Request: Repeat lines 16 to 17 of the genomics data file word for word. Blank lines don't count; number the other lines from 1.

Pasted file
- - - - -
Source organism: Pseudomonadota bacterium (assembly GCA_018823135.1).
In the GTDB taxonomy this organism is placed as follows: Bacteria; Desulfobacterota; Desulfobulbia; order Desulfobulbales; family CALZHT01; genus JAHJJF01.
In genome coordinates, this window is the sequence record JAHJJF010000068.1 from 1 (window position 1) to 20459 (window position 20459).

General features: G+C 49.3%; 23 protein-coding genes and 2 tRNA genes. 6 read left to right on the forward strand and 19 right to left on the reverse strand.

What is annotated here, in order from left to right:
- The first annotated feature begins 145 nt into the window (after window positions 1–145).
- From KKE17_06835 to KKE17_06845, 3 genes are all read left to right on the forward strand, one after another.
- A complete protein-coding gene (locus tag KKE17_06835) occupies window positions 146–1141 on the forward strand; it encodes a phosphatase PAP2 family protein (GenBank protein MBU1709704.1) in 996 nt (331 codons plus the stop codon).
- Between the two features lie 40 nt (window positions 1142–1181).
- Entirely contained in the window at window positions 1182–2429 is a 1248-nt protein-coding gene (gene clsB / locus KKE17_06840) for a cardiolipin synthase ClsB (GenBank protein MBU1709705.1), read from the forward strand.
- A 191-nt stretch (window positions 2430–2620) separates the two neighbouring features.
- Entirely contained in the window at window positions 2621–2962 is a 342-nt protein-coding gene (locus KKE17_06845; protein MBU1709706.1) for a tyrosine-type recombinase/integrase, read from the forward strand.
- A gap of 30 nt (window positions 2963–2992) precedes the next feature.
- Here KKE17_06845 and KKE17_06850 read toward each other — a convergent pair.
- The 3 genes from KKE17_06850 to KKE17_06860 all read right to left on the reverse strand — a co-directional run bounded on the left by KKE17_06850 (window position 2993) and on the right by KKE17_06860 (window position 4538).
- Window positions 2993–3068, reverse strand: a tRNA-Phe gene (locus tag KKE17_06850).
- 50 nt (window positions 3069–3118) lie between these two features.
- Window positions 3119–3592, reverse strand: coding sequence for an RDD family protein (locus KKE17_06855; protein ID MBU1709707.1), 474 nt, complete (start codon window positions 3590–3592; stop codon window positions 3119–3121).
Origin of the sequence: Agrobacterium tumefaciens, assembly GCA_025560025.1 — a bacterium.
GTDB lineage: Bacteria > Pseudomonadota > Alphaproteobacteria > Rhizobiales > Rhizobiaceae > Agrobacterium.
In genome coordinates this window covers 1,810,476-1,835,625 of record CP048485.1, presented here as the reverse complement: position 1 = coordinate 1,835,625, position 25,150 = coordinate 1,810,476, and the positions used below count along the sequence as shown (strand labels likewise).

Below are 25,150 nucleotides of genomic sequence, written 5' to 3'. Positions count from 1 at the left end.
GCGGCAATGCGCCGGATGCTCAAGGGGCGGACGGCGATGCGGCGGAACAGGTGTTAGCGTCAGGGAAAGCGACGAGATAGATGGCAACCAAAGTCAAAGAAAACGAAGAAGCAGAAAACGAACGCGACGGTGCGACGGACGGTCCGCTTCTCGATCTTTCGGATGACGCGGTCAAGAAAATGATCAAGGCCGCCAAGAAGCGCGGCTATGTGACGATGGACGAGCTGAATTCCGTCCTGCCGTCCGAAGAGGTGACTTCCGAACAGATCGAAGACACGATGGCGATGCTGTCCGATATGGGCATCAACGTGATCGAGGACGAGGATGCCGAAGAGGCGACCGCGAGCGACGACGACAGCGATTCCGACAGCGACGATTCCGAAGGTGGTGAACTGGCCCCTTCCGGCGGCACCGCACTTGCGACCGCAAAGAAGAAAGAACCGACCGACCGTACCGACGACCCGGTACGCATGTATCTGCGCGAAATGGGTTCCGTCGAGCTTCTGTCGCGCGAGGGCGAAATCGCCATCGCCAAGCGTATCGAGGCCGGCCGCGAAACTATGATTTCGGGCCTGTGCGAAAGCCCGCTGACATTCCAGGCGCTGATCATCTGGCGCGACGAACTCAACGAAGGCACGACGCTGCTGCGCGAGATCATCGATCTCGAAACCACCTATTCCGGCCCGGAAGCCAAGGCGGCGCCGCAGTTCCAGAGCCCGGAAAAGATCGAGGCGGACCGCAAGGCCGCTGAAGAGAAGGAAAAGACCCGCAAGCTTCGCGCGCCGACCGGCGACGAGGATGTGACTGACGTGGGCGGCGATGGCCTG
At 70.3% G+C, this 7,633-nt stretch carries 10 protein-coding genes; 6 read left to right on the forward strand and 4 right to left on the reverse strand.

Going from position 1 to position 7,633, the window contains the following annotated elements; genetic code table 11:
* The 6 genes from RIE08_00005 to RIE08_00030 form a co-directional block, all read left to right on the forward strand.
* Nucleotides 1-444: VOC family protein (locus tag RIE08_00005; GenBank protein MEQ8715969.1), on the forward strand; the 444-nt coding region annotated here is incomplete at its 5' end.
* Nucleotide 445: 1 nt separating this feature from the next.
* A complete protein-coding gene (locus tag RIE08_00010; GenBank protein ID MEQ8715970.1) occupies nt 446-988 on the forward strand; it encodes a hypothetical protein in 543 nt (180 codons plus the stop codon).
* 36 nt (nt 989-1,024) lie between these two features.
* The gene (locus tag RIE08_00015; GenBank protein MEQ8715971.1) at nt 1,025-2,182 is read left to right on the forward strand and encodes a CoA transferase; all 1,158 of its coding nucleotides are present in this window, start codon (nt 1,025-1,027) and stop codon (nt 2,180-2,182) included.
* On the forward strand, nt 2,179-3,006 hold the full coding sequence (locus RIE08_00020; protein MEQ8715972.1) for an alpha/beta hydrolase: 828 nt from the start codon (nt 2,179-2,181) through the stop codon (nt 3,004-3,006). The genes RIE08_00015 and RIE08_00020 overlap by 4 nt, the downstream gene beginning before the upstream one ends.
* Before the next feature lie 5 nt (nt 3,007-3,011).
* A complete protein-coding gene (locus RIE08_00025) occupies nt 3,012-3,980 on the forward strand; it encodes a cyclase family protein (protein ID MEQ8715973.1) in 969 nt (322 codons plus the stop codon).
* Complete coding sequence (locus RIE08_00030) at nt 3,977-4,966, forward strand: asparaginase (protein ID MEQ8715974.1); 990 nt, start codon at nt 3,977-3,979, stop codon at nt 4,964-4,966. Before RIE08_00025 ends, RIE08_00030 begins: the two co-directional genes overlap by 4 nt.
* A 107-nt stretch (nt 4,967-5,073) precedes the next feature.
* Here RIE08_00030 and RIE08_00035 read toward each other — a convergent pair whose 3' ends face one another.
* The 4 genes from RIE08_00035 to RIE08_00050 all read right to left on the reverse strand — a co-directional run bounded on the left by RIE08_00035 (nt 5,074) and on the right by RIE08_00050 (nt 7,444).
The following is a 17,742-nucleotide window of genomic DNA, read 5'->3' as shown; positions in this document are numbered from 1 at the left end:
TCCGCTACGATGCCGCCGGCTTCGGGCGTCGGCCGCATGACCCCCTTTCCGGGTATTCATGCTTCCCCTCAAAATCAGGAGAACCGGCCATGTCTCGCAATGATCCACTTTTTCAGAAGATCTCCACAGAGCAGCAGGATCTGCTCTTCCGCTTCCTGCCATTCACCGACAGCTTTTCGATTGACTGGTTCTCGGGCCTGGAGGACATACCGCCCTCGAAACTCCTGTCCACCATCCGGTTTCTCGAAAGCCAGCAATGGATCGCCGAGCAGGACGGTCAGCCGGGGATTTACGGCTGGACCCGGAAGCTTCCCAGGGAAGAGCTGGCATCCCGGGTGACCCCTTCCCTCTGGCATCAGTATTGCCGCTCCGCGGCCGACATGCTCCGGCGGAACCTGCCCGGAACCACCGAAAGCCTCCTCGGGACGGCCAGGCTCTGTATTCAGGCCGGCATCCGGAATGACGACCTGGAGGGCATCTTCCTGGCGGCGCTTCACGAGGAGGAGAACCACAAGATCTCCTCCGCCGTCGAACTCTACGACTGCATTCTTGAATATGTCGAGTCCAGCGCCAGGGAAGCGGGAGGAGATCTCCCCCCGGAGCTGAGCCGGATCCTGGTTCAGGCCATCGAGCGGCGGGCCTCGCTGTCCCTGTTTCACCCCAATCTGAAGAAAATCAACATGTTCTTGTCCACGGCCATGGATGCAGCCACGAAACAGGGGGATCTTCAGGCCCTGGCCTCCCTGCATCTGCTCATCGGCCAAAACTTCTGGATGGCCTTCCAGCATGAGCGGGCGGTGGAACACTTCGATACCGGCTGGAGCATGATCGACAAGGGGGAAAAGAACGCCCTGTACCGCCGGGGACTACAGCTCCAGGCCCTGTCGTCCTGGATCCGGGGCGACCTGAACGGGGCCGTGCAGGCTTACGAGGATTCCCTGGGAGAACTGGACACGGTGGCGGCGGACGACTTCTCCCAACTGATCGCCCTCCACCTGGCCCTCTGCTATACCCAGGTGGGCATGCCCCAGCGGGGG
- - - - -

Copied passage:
- Window positions 2993–3068, reverse strand: a tRNA-Phe gene (locus tag KKE17_06850).
- 50 nt (window positions 3069–3118) lie between these two features.